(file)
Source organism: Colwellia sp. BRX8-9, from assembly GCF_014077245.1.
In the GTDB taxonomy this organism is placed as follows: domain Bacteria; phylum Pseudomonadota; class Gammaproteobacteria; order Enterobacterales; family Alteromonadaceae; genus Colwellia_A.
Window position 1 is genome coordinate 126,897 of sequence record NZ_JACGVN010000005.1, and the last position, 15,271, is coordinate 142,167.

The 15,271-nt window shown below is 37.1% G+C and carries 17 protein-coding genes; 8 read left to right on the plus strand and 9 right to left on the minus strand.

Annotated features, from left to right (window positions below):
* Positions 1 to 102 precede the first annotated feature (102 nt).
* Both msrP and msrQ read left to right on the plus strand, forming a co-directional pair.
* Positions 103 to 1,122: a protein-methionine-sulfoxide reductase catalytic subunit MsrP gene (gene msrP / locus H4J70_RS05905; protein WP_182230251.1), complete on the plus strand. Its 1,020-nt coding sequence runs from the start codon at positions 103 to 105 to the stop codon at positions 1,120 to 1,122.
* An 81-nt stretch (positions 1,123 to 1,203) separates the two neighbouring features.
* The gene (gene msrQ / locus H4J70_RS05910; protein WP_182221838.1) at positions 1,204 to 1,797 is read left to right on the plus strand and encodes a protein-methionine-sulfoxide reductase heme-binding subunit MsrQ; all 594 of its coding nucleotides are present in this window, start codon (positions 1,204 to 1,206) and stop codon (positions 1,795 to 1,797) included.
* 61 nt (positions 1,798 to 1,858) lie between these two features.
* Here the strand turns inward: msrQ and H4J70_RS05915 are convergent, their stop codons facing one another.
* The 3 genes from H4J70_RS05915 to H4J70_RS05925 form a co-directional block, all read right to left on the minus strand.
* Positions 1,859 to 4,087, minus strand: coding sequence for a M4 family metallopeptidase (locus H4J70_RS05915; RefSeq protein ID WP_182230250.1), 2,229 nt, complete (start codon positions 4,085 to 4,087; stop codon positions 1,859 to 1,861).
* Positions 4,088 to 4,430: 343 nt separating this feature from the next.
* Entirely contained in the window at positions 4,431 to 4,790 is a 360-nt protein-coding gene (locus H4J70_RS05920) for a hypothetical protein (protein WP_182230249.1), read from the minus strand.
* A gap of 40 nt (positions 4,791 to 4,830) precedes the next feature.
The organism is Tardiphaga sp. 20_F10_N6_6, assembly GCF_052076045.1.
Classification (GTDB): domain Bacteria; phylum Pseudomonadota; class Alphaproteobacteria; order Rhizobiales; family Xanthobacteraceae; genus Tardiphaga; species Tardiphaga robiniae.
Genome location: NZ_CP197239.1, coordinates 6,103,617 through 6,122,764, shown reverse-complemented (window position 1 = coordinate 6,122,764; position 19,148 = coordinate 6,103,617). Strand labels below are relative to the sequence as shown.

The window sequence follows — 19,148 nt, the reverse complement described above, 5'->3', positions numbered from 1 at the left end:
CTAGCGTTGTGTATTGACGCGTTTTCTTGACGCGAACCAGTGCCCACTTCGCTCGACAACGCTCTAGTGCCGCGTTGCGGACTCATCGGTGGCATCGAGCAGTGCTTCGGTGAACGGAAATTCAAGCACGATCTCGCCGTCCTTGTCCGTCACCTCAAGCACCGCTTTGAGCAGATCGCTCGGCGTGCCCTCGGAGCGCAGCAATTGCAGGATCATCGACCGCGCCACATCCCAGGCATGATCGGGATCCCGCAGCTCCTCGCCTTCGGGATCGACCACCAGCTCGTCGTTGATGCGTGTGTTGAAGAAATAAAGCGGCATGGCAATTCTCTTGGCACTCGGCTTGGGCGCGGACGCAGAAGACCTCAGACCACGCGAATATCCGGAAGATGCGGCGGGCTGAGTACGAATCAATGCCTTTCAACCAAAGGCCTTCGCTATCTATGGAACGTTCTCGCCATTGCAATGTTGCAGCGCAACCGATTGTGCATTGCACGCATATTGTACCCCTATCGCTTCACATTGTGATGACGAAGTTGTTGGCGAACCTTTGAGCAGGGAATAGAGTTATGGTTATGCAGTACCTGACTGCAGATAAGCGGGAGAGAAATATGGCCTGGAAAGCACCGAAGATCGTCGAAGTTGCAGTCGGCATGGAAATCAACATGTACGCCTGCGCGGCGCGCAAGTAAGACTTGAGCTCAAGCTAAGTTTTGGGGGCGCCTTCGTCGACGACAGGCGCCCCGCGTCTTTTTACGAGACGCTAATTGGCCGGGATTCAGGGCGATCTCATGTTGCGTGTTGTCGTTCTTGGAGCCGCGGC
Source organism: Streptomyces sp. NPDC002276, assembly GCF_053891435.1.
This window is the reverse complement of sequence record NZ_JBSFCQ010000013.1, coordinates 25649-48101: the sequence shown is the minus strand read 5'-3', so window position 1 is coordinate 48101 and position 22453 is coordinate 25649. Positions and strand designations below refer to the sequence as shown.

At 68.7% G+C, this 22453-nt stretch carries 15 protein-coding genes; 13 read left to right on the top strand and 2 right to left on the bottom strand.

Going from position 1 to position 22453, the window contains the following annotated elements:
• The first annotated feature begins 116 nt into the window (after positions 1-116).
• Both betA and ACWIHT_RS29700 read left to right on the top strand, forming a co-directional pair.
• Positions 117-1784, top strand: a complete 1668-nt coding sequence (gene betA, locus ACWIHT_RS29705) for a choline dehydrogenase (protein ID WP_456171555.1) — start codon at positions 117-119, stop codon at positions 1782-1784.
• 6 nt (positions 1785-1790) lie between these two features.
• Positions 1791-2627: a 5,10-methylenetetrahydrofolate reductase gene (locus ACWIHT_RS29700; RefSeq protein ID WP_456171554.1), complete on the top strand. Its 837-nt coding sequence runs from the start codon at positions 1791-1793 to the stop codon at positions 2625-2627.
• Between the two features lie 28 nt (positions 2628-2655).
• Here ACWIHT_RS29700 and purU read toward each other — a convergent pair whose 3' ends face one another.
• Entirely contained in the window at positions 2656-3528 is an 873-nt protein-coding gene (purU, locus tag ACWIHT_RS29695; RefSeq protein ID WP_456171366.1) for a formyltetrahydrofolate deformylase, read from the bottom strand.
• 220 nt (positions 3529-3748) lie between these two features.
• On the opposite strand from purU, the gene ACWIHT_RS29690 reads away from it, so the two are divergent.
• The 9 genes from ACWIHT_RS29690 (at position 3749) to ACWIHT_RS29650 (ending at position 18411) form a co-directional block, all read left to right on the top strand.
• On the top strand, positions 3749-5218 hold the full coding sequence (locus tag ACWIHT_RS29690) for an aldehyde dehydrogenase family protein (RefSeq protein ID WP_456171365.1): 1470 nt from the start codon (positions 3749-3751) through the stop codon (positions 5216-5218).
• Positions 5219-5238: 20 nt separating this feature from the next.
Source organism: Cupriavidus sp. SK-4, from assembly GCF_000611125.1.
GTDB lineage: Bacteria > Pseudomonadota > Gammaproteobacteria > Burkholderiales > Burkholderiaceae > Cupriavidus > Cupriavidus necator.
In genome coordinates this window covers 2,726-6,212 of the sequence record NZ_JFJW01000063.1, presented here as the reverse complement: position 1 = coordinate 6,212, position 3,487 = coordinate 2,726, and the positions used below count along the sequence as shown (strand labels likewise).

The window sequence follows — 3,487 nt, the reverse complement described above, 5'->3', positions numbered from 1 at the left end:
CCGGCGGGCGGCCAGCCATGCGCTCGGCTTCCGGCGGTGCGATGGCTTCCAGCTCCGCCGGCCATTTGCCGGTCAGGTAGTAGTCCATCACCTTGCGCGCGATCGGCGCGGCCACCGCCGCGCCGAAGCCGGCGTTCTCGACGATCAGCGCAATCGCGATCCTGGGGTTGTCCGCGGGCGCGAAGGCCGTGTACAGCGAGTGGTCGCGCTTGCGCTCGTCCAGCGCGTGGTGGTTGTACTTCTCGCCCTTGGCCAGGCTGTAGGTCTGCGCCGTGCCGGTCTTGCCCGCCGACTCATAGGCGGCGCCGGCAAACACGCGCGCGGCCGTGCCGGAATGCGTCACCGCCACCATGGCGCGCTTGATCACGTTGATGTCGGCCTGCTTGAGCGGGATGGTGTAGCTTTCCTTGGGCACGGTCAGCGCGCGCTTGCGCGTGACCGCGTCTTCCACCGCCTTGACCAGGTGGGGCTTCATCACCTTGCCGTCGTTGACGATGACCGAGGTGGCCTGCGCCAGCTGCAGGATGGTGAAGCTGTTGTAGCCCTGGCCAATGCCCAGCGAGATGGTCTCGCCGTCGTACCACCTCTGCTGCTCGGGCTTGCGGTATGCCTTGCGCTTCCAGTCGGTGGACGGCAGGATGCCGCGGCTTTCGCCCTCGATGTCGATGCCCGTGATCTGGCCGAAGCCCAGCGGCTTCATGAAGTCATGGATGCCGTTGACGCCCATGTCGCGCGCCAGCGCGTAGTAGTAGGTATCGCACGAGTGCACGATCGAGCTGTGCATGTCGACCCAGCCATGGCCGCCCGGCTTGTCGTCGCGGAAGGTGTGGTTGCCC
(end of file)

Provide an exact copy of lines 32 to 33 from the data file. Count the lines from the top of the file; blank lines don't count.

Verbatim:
• Between the two features lie 28 nt (positions 2628-2655).
• Here ACWIHT_RS29700 and purU read toward each other — a convergent pair whose 3' ends face one another.